Dripping dynamics from a tilted nozzle / Amaraja Taur

Amaraja, Taur (2014) Dripping dynamics from a tilted nozzle / Amaraja Taur. Masters thesis, University of Malaya.

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    The dripping dynamics of Newtonian liquids emanating from a tilted nozzle is studied. A high speed camera is employed to observe the drop breakup process. The level of viscosity, flow rate, nozzle diameter, and nozzle inclination angle had been varied independently. The drop break up time tb, which is the time interval between two subsequent drops, and the different modes of dripping have been identified. The new experiments reveal that increasing the nozzle inclination angle results in lowering the drop breakup times for all viscosities and nozzle diameters investigated, suggesting that the surface tension forces cannot hold the drops longer despite the weakened effective gravitational pull. This counter-intuitive finding is further corroborated by pendant drop experiments and computations. In the modes of dripping, as the liquid flow rate increases, the system transitions from period-1(P1) dripping to limit cycle (LC) before showing chaotic (C) responses. A phase diagram showing the transition between the different dripping modes for different nozzle inclination angle is constructed in the (We, Ka) space, where We (Weber number) measures the relative importance of inertia to surface tension force and Ka (Kapitza number) measures the relative importance of viscous to surface tension forces. At low values of We and Ka, the system shows a transition from period-1 to limit cycle before chaos. The limit cycle region narrows down with increase in inclination. Further increase in the values of We and Ka gives a direct transition from period-1 to chaos. The experimental volumes of primary drops by image analysis show good agreement with the volumes obtained from the correlation developed, showing a maximum of 15% error. The experimental data obtained from image analysis further suggest that, in the P1 regime the pendant drop volume varies such that the trend of the primary drop volume differs significantly from that of the breakup time.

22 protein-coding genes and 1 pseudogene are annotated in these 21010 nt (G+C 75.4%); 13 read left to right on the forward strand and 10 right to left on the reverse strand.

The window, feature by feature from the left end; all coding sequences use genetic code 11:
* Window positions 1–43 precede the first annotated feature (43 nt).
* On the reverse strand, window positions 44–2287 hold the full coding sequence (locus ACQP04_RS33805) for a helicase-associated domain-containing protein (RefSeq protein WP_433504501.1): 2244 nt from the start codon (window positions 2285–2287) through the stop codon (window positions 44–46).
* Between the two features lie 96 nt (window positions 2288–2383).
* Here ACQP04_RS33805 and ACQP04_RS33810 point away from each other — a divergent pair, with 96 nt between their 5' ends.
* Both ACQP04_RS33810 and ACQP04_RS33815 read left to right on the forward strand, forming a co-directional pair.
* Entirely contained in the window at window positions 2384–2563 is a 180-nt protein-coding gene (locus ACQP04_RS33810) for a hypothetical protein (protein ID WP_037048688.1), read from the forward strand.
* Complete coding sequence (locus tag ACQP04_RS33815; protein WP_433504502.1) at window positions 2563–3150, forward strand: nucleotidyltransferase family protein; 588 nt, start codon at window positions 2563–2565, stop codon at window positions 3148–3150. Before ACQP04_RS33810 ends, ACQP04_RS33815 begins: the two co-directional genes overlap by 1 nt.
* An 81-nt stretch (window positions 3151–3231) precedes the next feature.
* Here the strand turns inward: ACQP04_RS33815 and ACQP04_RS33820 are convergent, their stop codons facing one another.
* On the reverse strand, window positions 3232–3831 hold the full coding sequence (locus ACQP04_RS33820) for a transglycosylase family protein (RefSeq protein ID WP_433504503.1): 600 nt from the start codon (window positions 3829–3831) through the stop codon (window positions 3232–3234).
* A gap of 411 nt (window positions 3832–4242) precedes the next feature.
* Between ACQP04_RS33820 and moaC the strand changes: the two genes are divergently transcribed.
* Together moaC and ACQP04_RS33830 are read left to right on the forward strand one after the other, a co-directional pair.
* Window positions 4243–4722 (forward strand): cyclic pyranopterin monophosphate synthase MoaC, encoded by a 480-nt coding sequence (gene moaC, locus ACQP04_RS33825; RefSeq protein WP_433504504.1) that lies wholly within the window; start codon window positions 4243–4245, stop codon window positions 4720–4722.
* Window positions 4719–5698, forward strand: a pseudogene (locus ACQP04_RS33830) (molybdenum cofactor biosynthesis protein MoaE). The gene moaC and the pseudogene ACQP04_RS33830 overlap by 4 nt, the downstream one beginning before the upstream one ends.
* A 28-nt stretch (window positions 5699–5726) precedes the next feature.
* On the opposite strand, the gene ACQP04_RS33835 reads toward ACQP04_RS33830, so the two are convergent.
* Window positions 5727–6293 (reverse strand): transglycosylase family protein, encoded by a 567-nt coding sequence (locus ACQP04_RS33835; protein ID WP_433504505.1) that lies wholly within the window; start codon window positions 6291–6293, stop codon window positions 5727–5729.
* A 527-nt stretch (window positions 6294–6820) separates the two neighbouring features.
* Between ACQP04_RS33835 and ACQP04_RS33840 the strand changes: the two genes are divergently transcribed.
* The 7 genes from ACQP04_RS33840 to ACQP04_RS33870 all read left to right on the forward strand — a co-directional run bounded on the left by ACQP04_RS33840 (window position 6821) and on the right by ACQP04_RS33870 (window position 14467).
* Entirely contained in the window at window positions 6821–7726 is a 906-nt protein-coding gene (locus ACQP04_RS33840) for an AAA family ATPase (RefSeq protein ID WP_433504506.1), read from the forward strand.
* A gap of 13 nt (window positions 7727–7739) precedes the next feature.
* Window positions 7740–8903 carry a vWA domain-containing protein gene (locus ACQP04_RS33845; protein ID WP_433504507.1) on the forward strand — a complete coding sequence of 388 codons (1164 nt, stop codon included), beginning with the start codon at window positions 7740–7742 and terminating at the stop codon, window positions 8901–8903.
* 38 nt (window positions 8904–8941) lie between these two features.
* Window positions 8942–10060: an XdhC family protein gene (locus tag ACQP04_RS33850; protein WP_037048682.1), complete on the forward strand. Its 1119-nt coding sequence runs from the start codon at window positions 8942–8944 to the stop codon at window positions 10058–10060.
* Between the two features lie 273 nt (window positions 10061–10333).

Item Type: Thesis (Masters)
    Additional Information: Thesis (M.Eng.) - Faculty of Engineering, University of Malaya, 2014.
    Uncontrolled Keywords: Viscosities and nozzle; Newtonian fluids; Fluid dynamics; Nozzle diameters investigated.
    Subjects: T Technology > T Technology (General)
    T Technology > TP Chemical technology
    Divisions: Faculty of Engineering
    Depositing User: Mr Prabhakaran Balachandran
    Date Deposited: 08 Nov 2017 12:10
    Last Modified: 08 Nov 2017 12:10
    URI: http://studentsrepo.um.edu.my/id/eprint/8009

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